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Open AccessArticle

Social Cost Benefit Analysis of Operating Compressed Biomethane (CBM) Transit Buses in Cities of Developing Nations: A Case Study

1
Department of Chemistry, Umea University, SE 90187 Umea, Sweden
2
Department of Habitat Ecology, Wild Life Institute of India, Uttarakhand 248002, India
3
Engineering Research Center, TATA Motors, Pune 411016, India
*
Author to whom correspondence should be addressed.
Sustainability 2019, 11(15), 4190; https://doi.org/10.3390/su11154190
Received: 21 June 2019 / Revised: 26 July 2019 / Accepted: 30 July 2019 / Published: 2 August 2019
(This article belongs to the Special Issue Sustainability Issues in Public Transport)
Cities in developing nations have to deal with two significant sustainability challenges amidst rampant urbanization. First, consumer-generated food waste is increasing monumentally since open dumping is still followed as a predominant practice, the negative environmental externalities associated with food waste disposal are growing beyond manageable proportions. Second, the dependency on conventional fuels like diesel to operate transit buses, which is one of the major causes for deteriorating urban air quality. A nexus established between food waste management and operation of transit buses can improve the sustainable performance of cities in developing nations. In this study, a Life Cycle Assessment (LCA) supported Social Cost-Benefit Analysis (SCBA) is performed by considering a hypothetical scenario of establishing a large food waste treating biomethanation plant in Mumbai, India. The food waste from the city is transported to a biomethanation plant where it is subjected to an anaerobic digestion (AD) process. The biogas produced as a byproduct is upgraded to compressed biomethane (CBM) and used as a vehicle fuel to operate transit buses within the city. The LCA results suggest that CBM buses can reduce greenhouse gas and particulate matter emissions by 60% compared to diesel or compressed natural gas (CNG) buses. Fossil depletion potential of CBM buses is 98% lower than diesel, suggesting CBM’s importance in decoupling developing nations dependency on imported crude oil. The SCBA considers: (a) costs to stakeholders, i.e., fees for open dumping of food waste and cost of fuel for operating transit buses; and (b) social costs incurred by negative environmental externalities (obtained by monetizing LCA results) resulting from both, open dumping as well as fuel combustion. SCBA results indicate that the food waste-based CBM model can save 6.86 billion Indian rupees (USD 99.4 million) annually for Mumbai. The savings are made due to a reduction in stakeholder’s costs (fuel) coupled with societal, i.e., environmental externality costs if entire transit bus fleet operates on CBM fuel instead of conventional fuel mix (33:67 diesel to CNG) currently used. Although the study is performed for Mumbai, the results will be replicable to any city of developing nations facing similar issues. View Full-Text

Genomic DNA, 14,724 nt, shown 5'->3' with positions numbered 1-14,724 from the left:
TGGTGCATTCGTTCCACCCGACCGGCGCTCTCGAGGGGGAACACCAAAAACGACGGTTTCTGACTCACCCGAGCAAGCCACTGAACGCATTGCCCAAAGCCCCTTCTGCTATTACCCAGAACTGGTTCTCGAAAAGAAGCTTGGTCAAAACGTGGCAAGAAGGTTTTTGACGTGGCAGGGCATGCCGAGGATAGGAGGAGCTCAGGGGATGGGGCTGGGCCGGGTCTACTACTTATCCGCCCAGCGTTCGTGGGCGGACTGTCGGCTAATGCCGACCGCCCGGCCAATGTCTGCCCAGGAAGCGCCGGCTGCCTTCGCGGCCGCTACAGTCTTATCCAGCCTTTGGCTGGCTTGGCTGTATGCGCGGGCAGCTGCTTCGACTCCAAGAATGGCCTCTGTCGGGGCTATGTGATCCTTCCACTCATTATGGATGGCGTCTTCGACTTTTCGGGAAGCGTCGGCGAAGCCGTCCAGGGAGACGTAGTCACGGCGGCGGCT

Keywords: compressed biomethane for transit buses; food waste management in cities of developing nations; life cycle assessment; social cost benefit analysis; private and sustainable rate of returns compressed biomethane for transit buses; food waste management in cities of developing nations; life cycle assessment; social cost benefit analysis; private and sustainable rate of returns
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Shanmugam, K.; Baroth, A.; Nande, S.; Yacout, D.M.M.; Tysklind, M.; Upadhyayula, V.K.K. Social Cost Benefit Analysis of Operating Compressed Biomethane (CBM) Transit Buses in Cities of Developing Nations: A Case Study. Sustainability 2019, 11, 4190.

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